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However, to the extent there is a cash surplus in any month during the term of the lease, we have the right to be repaid the principal amount of any and all deficiency payments previously made, together with actual interest expenses and a premium, not to exceed 10% of the initial deficiency payment. We calculate and record interest income and premium income in the period the associated deficiency payment is received from the trustee.

 

Deficiency Payments

 

To the extent that monthly gross receipts are not sufficient for the trustee to make the required payments, we are obligated pursuant to our agreement to deliver the deficiency amount to the trustee within three business days of being notified. We are responsible for these deficiency payments regardless of the amount of utilization for the Bradley parking facilities. The deficiency payments represent contingent interest bearing advances to the trustee to cover operating cash flow requirements. To the extent sufficient funds are available in the appropriate fund, the trustee is then directed by the State to reimburse us for deficiency payments up to the amount of the calculated surplus.

 

In the six months ended June 30, 2012, we made deficiency payments (net of repayments received) of $917.  In addition, we received $85 of interest income on deficiency repayments and we did not record or receive any premium income related to deficiency payments from the trustee. In the six months ended June 30, 2011, we made deficiency payments (net of repayments received) of $170 and received $54 in premium income and did not record or receive any interest income related to deficiency repayments from the trustee. There was no receivable from the trustee for interest and premium income related to deficiency repayments as of June 30, 2012 and 2011.

 

The deficiency payments, if any, are recorded as a receivable by us for which we are reimbursed from time to time as provided in the trust agreement. As of June 30, 2012 and December 31, 2011, we have a receivable of $14,324 and $13,407, respectively, compromised of cumulative deficiency payments to the trustee, net of reimbursements. We believe these advances to be fully recoverable and therefore have not recorded a valuation allowance for them. We do not guarantee the payment of any principal or interest on any debt obligations of the State of Connecticut or the trustee.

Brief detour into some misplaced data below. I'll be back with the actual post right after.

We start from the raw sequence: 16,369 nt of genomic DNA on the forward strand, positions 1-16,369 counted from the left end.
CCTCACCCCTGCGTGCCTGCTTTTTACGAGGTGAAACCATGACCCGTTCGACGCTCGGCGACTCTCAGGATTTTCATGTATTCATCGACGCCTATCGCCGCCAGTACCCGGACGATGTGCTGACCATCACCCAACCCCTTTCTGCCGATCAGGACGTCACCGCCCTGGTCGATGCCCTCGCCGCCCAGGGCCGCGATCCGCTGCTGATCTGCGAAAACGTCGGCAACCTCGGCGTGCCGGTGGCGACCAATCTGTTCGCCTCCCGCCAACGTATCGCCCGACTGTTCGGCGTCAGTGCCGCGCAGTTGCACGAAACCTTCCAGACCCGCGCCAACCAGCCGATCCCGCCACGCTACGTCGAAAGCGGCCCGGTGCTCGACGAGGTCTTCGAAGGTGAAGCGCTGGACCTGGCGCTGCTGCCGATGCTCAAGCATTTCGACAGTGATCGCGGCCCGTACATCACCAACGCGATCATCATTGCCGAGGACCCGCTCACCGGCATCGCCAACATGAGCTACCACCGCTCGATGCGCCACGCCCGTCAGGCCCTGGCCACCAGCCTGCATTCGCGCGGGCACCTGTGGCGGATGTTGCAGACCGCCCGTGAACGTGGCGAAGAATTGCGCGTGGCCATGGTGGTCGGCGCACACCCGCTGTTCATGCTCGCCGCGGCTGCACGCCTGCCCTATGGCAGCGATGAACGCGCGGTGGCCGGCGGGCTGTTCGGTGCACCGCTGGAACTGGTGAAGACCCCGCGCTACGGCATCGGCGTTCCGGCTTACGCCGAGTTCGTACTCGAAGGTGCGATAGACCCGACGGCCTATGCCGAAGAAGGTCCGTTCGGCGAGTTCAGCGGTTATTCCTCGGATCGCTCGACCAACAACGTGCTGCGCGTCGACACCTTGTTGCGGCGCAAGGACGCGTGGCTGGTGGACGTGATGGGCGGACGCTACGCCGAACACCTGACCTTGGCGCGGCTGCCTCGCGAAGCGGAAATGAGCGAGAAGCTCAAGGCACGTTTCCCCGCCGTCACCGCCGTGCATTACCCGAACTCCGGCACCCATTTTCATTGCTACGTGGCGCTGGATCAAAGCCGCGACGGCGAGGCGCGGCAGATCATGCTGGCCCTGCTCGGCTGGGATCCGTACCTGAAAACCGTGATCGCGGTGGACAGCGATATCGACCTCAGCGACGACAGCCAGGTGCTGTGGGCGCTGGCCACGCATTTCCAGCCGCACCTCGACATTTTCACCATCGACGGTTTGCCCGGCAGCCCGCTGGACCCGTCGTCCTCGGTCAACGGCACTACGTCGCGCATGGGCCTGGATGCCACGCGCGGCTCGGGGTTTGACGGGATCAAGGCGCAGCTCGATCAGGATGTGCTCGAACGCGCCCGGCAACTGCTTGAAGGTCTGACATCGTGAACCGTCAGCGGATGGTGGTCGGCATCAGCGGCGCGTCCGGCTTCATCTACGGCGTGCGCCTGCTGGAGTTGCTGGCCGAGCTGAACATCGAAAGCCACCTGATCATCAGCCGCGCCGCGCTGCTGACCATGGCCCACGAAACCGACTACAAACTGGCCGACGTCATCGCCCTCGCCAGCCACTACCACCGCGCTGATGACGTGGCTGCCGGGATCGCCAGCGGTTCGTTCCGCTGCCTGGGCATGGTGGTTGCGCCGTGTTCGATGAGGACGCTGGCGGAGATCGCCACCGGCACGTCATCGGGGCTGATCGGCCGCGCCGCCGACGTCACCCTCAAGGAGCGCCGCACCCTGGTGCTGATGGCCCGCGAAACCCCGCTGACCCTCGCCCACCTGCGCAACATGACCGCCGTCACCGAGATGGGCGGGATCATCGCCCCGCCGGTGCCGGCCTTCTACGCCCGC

The Construction, Financing and Operating Special Facility Lease Agreement, which governs reimbursement of Guarantor Payments, places no time restriction or limits on our right to reimbursement.

 

Compensation

 

In addition to the recovery of certain general and administrative expenses incurred, our agreement provides for an annual management fee payment that is based on three operating profit tiers calculated for each year during the term of the agreement. The management fee is further apportioned 60% to us and 40% to an un-affiliated entity. To the extent that funds are available for the trustee to make a distribution, the annual management fee is paid when sufficient cash is available after the Guaranteed Payments (as defined in our agreement) are paid, and after the repayment of all deficiency payments, including accrued interest and premium. However, our right to the management fee accrues each year during the term of the agreement and is paid when sufficient cash is available for the trustee to make a distribution.

 

The annual management fee is paid after the repayment of all deficiency payments, including accrued interest and premium. Therefore, due to the existence and length of time for repayment of the deficiency amounts to the Company, no management fees have been recognized. Management fees will be recognized in accordance with SAB 104 when “collectability is reasonably assured.”

 

Cumulative management fees of $5,700 have not been recognized as of June 30, 2012, and no management fee income was recognized during the six months ending June 30, 2012 and 2011.

 

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9. Borrowing Arrangements

 

Long-term borrowings, in order of preference, consist of:

 

 

 

Amount Outstanding

 

 

 

Due Date

 

June 30, 2012

 

December 31, 2011

 

 

 

 

 

(Unaudited)

 

 

 

Revolving senior credit facility

 

October 2013

 

$

70,000

 

$

80,000

 

Capital lease obligations

 

Various

 

699

 

972

 

Obligations on seller notes and other

 

Various

 

969

 

1,041

 

Total

 

 

 

71,668

 

82,013

 

Less current portion

 

 

 

723

 

754

 

Long-term borrowings excluding current portion

 

 

 

$

70,945

 

$

81,259

 

 

Senior Credit Facility

 

On July 15, 2008, we amended and restated our credit facility. As of May 31, 2012, the Company entered into an amendment to extend the termination date from June 29, 2013 to October 1, 2013.

 

The $210,000 revolving senior credit facility includes a letter of credit sub-facility with a sublimit of $50,000 and a swing line sub-facility with a sublimit of $10,000. The $50,000 letter of credit sub-facility does not limit the maximum actual borrowings on the revolving senior credit facility.